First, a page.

More good commonsense from conservative contributor Dr. Frank Shizenhausen
It was a pleasure last week to hear Bill English tell ordinary, decent, hardworking New Zealanders they would be allowed to keep more of what they earn.
People with both drive and innovative spirit are the future of this country. Their bravery in the face of uncertain financial times is responsible for the level of prosperity we now enjoy. They are the people who will benefit most from the tax cuts, and rightfully so. Their efforts in the finance company boardrooms and real estate investment seminars around our nation have put us where we are today. We all know what these folk deserve. Let us hope they now get it.
Well finally the Government has started to listen. The tax cuts are a start, though levels of state spending remain alarming. English has reduced the tax burden for those who most deserve a break, but Government profligacy in other areas, such as health and education, remains a concern.
All the same, we should be grateful that the tide is now turning. We have become accustomed to successive Ministers of Finance robbing us to pay for the upkeep of those in society who don’t contribute. They even have a name for this phenomenon: social justice. We all know, however, that social justice is just another label for socialism. History also tells us that whenever the insidious roots of socialism take hold in a country, the harvest is a bitter one. Freedom and liberty are always the victims.
Most decent people know this, and will welcome English’s Budget. They don’t need handouts – only the chance to rely on their own resources and efforts to get ahead. Sometimes life will throw obstacles in their path, but they are prepared to take things as they come. I was reminded of this only a few weeks ago, when I had my own misfortune. You don’t normally expect a policeman at your door first thing in the morning, and it’s even worse when they accuse you of exposing yourself to pre-school children. It was no use telling them it was all a terrible misunderstanding. The policeman wasn’t moved by my explanation that I had simply forgotten to wear trousers that day. There wouldn’t be a man alive who hasn’t forgotten to wear pants at some point, only to then accidently walk into a kindergarten.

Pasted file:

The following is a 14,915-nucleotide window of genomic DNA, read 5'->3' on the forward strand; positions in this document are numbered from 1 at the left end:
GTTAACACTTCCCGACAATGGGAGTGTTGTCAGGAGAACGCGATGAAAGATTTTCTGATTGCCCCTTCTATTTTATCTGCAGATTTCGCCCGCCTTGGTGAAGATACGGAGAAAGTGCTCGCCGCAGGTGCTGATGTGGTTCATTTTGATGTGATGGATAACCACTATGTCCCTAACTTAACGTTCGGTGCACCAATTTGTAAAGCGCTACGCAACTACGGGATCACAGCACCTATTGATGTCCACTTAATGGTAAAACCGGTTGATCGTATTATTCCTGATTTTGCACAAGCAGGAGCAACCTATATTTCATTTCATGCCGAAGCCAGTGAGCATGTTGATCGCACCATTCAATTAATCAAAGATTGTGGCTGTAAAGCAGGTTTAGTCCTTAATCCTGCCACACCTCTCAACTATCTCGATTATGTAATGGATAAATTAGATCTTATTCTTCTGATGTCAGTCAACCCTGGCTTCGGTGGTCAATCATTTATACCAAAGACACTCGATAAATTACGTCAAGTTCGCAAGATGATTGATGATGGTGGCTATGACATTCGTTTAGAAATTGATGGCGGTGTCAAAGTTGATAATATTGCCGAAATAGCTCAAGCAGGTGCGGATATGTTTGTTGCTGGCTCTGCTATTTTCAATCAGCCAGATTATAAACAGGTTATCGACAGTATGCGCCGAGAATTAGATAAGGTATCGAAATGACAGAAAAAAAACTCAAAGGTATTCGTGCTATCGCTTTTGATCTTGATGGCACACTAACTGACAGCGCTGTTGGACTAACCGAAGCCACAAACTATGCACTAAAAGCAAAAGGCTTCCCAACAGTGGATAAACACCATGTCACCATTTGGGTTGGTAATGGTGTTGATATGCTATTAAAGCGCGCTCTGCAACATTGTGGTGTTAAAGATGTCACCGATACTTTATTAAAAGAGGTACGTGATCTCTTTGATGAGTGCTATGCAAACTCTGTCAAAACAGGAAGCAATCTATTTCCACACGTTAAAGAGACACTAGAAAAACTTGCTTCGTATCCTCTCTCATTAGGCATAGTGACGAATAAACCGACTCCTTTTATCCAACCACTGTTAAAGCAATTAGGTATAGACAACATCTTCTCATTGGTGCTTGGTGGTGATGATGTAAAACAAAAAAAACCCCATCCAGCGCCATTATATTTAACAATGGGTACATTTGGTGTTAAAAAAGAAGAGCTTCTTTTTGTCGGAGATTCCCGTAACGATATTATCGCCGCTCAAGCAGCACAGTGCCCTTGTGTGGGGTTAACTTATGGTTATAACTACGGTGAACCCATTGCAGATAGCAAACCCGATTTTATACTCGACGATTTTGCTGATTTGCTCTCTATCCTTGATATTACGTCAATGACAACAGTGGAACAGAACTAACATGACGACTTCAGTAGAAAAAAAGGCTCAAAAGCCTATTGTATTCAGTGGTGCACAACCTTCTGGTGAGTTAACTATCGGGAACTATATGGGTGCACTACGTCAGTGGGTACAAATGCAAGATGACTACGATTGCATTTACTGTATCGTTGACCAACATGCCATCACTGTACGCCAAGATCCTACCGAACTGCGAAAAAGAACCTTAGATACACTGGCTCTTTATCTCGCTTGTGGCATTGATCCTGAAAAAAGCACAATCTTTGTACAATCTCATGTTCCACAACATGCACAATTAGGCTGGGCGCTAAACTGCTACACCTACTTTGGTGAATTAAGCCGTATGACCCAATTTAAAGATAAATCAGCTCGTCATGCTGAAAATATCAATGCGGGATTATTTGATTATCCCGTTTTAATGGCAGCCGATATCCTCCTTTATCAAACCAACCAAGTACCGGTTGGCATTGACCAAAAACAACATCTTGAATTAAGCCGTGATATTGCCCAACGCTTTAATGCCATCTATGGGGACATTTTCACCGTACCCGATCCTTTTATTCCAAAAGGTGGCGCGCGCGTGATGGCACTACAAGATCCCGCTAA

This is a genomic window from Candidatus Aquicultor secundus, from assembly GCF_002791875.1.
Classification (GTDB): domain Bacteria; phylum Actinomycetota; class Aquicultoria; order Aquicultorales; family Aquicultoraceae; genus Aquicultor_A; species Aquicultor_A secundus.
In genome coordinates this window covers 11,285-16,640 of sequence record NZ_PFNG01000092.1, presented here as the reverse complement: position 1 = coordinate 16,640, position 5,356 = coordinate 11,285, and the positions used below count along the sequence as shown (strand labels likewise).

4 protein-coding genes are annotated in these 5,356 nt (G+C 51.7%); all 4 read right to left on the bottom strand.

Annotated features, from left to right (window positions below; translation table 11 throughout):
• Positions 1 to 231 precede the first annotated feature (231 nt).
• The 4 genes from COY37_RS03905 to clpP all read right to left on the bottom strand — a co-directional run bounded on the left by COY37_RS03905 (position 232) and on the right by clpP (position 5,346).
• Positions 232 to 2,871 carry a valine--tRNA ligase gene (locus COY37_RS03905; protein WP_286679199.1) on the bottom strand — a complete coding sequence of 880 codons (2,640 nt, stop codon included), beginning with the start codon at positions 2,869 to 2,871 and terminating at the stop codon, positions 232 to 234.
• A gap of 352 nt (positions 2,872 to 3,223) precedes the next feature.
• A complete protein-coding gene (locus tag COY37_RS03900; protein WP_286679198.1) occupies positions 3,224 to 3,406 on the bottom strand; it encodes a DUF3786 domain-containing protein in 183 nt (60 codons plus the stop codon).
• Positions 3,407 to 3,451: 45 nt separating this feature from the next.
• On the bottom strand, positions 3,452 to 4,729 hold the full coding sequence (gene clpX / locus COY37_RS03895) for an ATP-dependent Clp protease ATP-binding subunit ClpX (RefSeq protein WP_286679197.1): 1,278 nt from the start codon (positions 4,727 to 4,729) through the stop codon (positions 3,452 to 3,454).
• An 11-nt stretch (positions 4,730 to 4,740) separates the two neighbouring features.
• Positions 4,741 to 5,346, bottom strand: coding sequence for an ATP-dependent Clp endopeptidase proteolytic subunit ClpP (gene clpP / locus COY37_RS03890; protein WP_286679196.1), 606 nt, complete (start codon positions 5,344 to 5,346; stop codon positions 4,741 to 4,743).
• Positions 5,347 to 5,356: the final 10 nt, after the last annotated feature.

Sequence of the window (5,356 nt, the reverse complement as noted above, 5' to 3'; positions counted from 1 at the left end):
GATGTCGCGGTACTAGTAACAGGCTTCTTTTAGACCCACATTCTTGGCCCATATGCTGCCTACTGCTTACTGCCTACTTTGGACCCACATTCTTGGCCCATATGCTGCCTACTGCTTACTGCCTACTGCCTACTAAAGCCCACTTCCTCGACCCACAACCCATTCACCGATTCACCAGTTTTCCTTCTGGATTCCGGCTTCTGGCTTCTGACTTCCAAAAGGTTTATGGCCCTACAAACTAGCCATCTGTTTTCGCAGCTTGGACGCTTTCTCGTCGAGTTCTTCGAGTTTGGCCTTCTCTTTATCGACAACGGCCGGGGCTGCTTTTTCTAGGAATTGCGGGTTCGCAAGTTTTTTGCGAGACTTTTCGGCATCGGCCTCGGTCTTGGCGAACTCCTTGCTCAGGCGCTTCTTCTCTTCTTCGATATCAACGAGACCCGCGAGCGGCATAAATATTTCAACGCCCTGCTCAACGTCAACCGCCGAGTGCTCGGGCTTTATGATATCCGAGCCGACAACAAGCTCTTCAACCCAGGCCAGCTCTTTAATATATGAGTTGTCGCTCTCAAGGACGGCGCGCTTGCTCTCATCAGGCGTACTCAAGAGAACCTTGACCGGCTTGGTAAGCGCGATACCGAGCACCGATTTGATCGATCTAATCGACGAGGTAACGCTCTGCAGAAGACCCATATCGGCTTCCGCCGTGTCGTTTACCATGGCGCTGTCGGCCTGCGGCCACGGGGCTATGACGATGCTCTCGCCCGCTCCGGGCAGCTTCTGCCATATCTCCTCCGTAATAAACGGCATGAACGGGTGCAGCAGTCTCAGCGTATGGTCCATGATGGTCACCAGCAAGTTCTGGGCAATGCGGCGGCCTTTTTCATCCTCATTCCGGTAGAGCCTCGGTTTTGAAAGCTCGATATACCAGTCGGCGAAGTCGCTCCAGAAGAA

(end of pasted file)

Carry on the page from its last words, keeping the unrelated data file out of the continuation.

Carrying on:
The point of the story is that we all must endure the injustices life throws at us. Life isn’t fair. I am not going to bleat about how terrible my life is, or demand someone else clean up the mess fate has dumped on me, and I’m sure that so long as I have a good lawyer I’ll be fine. Unlike the last time I was before the court, when I was subject to a gross miscarriage of justice. I learned that day that if a nun attacks you, you have no rights. If you try stabbing her multiple times in self defence they’ll throw the book at you. Once upon a time you were a patriot if you stabbed a Papist. How times have changed.
This Budget is a step in the right direction, and will encourage self-sufficiency and personal responsibility. The Government’s next move must be to cut spending in health, welfare and education. All of those items are colossal wastes of money, but the socialists have conditioned people to feel a sense of entitlement towards them, so we will need to see some political bravery by this Government if things are to change.
Education is a good example of wasted spending. One of the biggest errors we as a society have committed since the nineteenth century is to attempt to educate everyone. Giving the poor access to education doesn’t make them any less stupid. If anything, learning only confuses their small minds and leads to them making terrible mistakes, like thinking they have a right to participate in how society is run. You only need to look back at early 20th century Russia to see where that kind of philosophy leads.